Chapter 2 explores the articulation of “Boundaries, Taxes, and Property Rights” in shifting forestry to private enterprise. Changes to land survey regulations in the twelfth century led to more forest land coming under government tax oversight, transforming open-access woodlands into private property. During what he calls “the wood age,” or early modern period, private timber plantations solved the problem of procuring timber in China, but silviculture created landscapes not conducive to biodiverse flora and fauna. Trees may not have “retreated,” but megafauna like tigers and elephants did, along with the old-growth forests that had once supported them. This trend happened in Europe too, but in China first.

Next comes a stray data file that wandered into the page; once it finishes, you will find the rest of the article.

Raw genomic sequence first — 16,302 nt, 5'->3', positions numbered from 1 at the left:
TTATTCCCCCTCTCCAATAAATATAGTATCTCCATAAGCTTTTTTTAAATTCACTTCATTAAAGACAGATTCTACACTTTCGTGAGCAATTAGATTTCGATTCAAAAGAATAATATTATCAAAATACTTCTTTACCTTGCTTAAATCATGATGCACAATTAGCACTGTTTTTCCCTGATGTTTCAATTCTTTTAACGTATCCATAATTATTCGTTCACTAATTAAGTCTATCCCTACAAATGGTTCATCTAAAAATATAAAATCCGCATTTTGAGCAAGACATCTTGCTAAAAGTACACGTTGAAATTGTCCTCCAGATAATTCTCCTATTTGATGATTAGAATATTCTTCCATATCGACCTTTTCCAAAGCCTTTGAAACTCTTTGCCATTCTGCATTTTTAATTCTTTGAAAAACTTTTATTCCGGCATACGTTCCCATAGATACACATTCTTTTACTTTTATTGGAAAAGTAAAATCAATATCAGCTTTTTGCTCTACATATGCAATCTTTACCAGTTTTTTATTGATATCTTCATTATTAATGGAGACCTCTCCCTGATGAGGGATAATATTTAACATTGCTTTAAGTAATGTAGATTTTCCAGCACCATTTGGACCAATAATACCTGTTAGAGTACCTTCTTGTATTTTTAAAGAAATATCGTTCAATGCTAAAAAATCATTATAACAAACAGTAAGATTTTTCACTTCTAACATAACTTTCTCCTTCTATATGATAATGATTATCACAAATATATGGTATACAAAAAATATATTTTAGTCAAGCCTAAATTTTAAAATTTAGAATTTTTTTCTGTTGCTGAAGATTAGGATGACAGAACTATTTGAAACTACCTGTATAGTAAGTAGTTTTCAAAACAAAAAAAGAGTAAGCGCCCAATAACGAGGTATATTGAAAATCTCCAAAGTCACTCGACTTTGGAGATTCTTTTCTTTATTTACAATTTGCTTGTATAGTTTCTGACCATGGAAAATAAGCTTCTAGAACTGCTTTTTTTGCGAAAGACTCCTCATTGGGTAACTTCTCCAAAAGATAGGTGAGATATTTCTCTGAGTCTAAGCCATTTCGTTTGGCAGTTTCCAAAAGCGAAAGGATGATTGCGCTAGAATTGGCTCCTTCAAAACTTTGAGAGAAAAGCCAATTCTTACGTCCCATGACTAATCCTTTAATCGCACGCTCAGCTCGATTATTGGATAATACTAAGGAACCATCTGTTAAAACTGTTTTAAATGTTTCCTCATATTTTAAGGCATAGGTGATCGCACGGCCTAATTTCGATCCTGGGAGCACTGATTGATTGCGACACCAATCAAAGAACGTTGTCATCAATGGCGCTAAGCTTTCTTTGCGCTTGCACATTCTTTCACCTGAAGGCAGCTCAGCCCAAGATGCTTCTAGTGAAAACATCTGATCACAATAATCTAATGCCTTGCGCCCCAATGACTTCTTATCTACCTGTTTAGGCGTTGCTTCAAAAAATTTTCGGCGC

Chapter 3, “Hunting Households and Sojourner Families,” deals with labor, convincingly arguing that the “single whip” tax reforms of the second half of the sixteenth century were not just a response to the influx of silver but also to the decline of woodland products. The single whip tax allowed localities to remit taxes in silver rather than in kind. The reforms were transformative, turning a “forced labor economy into a cash economy” (p. 70). Hunting and logging families now sold their goods on the market for silver instead of turning them in to the state. An itinerant labor force of hill people from Fujian, Jiangxi, and Guangdong developed, the ethnogenesis of the Hakka, or “sojourners.” Chapter 4, “Deeds, Shares, and Pettifoggers,” details the pains landowners took to be seen by the state. The industry’s investments took decades to mature, and landlords devised tools to protect their investments. Records show that landowners took it upon themselves to make sure their land was registered and that they retained claim to it, even across dynastic transitions. Miller describes how shareholding, partnerships, profit-sharing, lineage corporations, partible inheritance, and advance sales emerged as ways to reduce risk.